Ice Cube melting under the heat

Alyssa Endres, Contributing Writer

An uproar of controversy revolving around U.S. President Donald Trump and his supporters has sparked yet again. One person that many people were not exactly expecting to catch headlines was the famous rapper Ice Cube.

After news came out that the musician was working on a project with Trump, rapper Ice Cube stated, “I’m not playing politics. We make up 13% of the country, and we’re only getting 0.5% of the wealth in this country.” Ice Cube stated this on the Chris Wallace show while talking about the “Platinum Plan” he is currently working on with the Trump administration; the plan hopes to invest around $500 billion into Black communities to provide resources for further development. Ice Cube did not disclose whether or not he will be voting for former Vice President Joe Biden or Trump in the upcoming election, but this association alone was enough to make people view this as an endorsement for the current president. Outrage erupted on Twitter and other social media platforms, calling Ice Cube a “sell-out”. I think what Ice Cube is doing is a good thing, and puts aside the “identity politics” in order to address important issues.

Ice Cube was not the only rapper to take heat for his support of Trump; in an interview with journalist Chelsea Handler, the rapper 50 Cent was chewed out for his past remarks on the president. Many people think that Handler publicly shamed 50 Cent, and I have to agree. It bothers me when people bully others online for “clout” or to seem “woke.” Performative activism is rampant in celebrity culture and it annoys me to no end.

This whole controversy in itself is very interesting. It is not the celebrities’ duty to speak out about every public or political issue. Sometimes, it can even come off as tone-deaf and hypocritical. This can be taken back to the extremely cringe-worthy video that celebrities made singing the John Lennon song “Imagine” when COVID-19 first shut down the United States. What was the point of that video? To humor and encourage people who aren’t equipped in their mansions or who have to work during a global pandemic? I think it is tacky and frustrating to watch happen time and time again.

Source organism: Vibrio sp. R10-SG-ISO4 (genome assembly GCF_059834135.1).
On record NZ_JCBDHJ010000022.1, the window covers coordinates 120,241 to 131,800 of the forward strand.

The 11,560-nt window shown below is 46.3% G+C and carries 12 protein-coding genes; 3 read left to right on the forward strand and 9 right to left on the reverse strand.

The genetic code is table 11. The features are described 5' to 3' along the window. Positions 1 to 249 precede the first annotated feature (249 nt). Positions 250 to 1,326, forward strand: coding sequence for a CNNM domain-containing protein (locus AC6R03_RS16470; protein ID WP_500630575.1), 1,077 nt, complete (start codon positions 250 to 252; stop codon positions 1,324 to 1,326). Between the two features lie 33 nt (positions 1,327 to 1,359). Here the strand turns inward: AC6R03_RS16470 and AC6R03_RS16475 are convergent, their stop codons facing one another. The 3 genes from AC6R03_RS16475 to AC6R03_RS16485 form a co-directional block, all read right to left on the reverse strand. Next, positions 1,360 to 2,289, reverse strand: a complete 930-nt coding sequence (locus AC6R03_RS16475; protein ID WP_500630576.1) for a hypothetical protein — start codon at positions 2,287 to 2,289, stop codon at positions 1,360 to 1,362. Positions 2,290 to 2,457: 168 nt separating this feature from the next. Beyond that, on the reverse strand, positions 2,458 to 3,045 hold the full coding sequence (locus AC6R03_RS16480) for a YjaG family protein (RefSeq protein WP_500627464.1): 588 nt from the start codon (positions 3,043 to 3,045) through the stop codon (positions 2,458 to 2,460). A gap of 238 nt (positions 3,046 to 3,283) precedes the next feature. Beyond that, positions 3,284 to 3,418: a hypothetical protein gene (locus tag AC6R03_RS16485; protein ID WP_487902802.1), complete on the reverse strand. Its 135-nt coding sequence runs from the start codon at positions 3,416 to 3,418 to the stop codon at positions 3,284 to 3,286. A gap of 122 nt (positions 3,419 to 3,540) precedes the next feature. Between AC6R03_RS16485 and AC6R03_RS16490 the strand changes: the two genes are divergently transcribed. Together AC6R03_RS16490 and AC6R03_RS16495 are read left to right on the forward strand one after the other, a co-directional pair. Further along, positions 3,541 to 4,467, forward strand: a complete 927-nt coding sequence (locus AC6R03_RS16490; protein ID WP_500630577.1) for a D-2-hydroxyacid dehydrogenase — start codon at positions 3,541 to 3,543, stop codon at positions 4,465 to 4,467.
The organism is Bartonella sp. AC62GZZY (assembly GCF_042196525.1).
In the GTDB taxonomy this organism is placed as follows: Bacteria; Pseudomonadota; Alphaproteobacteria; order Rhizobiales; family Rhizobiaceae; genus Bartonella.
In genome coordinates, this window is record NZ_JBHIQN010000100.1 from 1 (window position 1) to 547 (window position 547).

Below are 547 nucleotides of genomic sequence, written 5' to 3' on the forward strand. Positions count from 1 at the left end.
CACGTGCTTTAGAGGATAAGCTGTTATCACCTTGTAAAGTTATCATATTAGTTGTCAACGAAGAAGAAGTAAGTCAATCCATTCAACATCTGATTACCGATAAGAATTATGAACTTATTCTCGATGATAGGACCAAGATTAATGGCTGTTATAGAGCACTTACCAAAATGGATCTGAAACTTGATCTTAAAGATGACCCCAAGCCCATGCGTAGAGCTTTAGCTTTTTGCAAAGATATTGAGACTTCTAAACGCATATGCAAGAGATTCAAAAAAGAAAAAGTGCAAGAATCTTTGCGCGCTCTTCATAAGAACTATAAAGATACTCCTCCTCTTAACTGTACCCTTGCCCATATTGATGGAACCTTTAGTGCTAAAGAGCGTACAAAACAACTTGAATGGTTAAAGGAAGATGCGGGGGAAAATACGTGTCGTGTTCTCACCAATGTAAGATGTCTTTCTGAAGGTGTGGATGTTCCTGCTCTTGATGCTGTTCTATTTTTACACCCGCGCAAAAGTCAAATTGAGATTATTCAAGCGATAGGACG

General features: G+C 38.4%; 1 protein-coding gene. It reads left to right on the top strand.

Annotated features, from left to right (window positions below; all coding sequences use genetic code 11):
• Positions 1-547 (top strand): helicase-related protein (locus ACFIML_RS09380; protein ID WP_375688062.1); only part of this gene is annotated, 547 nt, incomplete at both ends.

Chris Pratt is another example of a celebrity who has been under fire for his public political beliefs (or, rather, lack thereof). Just because Chris Pratt may be a conservative does not mean that he should be attacked online, or that his career should be over. Different political parties exist in America, and not everyone happens to be a liberal Democrat. That is just the way the party system works – whatever else Hollywood would like you to believe.

Another thing that bothers me about celebrities getting involved in politics is when they get the opportunity to interview political figures. I understand that it is more than likely because they have a large following themselves; however, I still do not think it is fair that these celebrities, including Miley Cyrus and Cardi B, are the ones getting to interview political leaders when there are actual working-class people and students who most likely know far more, and will be impacted by the policy platform these figures hold.

I do think that everything has become hypersensitive and toxic in today’s Internet and celebrity-based culture. People should not get permanently “canceled” for not having the same views on every single political or public issue. Celebrities are not any more qualified to speak about pressing domestic and world issues than anyone else. They should not be seriously relied on for political advice and opinions just because they have a large following, especially when so much of their image is dependent on what they post. 

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